Building a BSD-jail clone out of namespaces
From: Chris Webb
Date: Thu Jun 06 2013 - 12:36:02 EST
Prompted by the new userns support merged in the 3.8/3.9 kernels, I've been
playing with namespaces and trying to understand how I could use them to
build containers to replace some of my uses of qemu-kvm virtual machines.
I've successfully created a fakeroot-type container running as an
unprivileged user by unsharing everything including CLONE_NEWUSER, and can
map a block of host UIDs for that environment by writing to
/proc/PID/[ug]id_map from a helper process running as root.
However, what I'm hoping for in practice is to be able to create containers
whose access to its filesystem subtree is untranslated, i.e. uid/gid N in
the container maps to uid/gid N in a subdirectory of the filesystem, but
which is still isolated from the rest of the host filesystem and can't do
externally privileged things. This is pretty much what a BSD jail provides,
Is this possible to achieve securely using the mechanisms now available?
(I'm assuming that parent directory permissions prevent unprivileged host
users from getting at these container filesystems, exactly as is necessary
to make BSD jails safe.)
As a first step, I naively tried running as root and unsharing everything
unshare(CLONE_NEWIPC | CLONE_NEWNS | CLONE_NEWNET | CLONE_NEWPID
| CLONE_NEWUTS | CLONE_NEWUSER);
before execing a shell. From another root process in the host namespace,
I then wrote a pass-through mapping 0 0 4294967295 to /proc/PID/[ug]id_map.
The result initially looks plausible, with the PID namespace preventing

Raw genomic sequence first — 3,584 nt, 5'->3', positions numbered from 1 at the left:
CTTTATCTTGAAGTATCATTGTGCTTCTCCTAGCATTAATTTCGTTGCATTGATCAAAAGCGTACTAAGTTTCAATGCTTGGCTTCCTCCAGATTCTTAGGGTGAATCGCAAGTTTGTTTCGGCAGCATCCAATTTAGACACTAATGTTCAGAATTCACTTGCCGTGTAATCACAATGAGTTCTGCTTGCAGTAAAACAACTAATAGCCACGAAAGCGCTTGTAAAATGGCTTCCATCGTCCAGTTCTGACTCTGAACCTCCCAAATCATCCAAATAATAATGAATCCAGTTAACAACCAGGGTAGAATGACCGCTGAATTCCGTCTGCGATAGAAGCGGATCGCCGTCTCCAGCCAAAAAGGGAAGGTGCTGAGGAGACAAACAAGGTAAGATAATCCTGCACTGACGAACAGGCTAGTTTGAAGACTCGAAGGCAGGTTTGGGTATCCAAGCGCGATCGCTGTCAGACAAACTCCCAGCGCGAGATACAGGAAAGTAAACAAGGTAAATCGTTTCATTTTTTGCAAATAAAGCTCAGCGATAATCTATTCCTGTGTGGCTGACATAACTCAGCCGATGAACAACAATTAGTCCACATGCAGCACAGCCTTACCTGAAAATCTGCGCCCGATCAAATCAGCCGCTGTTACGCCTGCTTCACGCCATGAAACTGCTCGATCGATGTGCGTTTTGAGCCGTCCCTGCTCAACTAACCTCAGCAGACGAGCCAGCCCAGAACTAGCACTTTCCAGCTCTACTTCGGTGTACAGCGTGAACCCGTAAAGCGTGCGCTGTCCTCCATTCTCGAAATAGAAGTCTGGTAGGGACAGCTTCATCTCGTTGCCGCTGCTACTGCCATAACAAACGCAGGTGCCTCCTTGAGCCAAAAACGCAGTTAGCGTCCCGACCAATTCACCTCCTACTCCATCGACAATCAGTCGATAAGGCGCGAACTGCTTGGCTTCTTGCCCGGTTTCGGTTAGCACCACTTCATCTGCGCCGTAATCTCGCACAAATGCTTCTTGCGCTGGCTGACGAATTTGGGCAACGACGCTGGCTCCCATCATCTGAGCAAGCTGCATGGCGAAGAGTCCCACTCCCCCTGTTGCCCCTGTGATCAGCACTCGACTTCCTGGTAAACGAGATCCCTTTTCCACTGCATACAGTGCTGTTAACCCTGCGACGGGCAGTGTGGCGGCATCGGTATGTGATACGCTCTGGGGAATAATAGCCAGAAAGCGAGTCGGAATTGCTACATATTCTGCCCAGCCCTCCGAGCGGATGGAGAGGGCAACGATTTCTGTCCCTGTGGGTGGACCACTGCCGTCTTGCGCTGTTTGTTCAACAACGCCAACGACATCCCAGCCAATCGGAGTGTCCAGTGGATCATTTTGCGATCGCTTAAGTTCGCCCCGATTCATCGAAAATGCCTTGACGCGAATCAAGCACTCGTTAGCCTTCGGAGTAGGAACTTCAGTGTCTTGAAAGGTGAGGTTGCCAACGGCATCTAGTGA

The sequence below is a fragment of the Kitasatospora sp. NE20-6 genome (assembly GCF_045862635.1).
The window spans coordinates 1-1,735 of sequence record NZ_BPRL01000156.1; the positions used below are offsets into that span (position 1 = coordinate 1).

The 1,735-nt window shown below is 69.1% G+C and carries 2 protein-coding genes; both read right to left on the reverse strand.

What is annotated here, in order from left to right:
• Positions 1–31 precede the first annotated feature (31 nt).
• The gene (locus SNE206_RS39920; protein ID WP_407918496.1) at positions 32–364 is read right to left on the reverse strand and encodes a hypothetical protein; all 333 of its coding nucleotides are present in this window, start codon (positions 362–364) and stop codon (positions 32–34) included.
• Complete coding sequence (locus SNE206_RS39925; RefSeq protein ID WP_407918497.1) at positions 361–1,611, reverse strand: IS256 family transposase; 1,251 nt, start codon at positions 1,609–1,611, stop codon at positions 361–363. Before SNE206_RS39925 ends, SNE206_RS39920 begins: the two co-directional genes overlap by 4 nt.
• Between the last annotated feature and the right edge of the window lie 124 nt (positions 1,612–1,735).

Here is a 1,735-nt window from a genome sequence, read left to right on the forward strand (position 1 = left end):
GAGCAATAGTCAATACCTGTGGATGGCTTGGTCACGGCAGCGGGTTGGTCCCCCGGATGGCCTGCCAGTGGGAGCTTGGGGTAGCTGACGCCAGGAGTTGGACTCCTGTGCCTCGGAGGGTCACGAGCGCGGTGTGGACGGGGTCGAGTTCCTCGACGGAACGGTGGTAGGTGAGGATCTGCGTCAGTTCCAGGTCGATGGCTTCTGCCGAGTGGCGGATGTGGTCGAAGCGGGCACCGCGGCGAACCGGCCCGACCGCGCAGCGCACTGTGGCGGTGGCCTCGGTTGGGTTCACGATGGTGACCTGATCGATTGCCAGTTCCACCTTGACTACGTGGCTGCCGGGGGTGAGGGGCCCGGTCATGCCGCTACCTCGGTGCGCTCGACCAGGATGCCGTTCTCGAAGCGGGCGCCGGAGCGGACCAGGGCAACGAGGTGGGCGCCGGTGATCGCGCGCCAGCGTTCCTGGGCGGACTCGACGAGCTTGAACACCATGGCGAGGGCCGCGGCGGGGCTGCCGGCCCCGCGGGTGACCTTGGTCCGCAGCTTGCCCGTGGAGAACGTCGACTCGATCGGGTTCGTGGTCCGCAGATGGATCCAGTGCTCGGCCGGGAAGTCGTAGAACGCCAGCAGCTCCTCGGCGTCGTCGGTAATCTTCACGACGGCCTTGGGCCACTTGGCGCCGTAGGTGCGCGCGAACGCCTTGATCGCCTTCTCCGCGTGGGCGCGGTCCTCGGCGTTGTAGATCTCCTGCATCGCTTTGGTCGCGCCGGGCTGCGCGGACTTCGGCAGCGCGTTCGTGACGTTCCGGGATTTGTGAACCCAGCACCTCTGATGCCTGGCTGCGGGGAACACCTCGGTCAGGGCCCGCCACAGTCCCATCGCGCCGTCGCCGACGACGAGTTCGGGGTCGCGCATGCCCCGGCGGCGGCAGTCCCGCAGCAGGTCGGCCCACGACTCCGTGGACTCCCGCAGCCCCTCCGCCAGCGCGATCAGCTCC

signals being sent from one container to another, despite those processes
sharing the same user ID in the top-level user namespace.
However, unfortunately I still have too many privileges with respect to the
host. Whilst (for example) I can't mknod, I can mount a sysfs or procfs and
apparently write to them with host root privileges to reconfigure the host
kernel. I suspect there will be other things I haven't secured by this
I also tried tightening things up by dropping capabilities from my root user
and preventing capability grant on exec by setting and locking SECBIT_NOROOT
on before starting the container. However, I'm not sure this really makes
any difference---does CLONE_NEWUSER drop all capabilities with respect to
the parent namespace?
 In this description, I'm ignoring the part where I lock into a new root
filesystem, but presumably the way to do this is by pivot_root into a bind
To unsubscribe from this list: send the line "unsubscribe linux-kernel" in
the body of a message to majordomo@xxxxxxxxxxxxxxx
More majordomo info at http://vger.kernel.org/majordomo-info.html
Please read the FAQ at http://www.tux.org/lkml/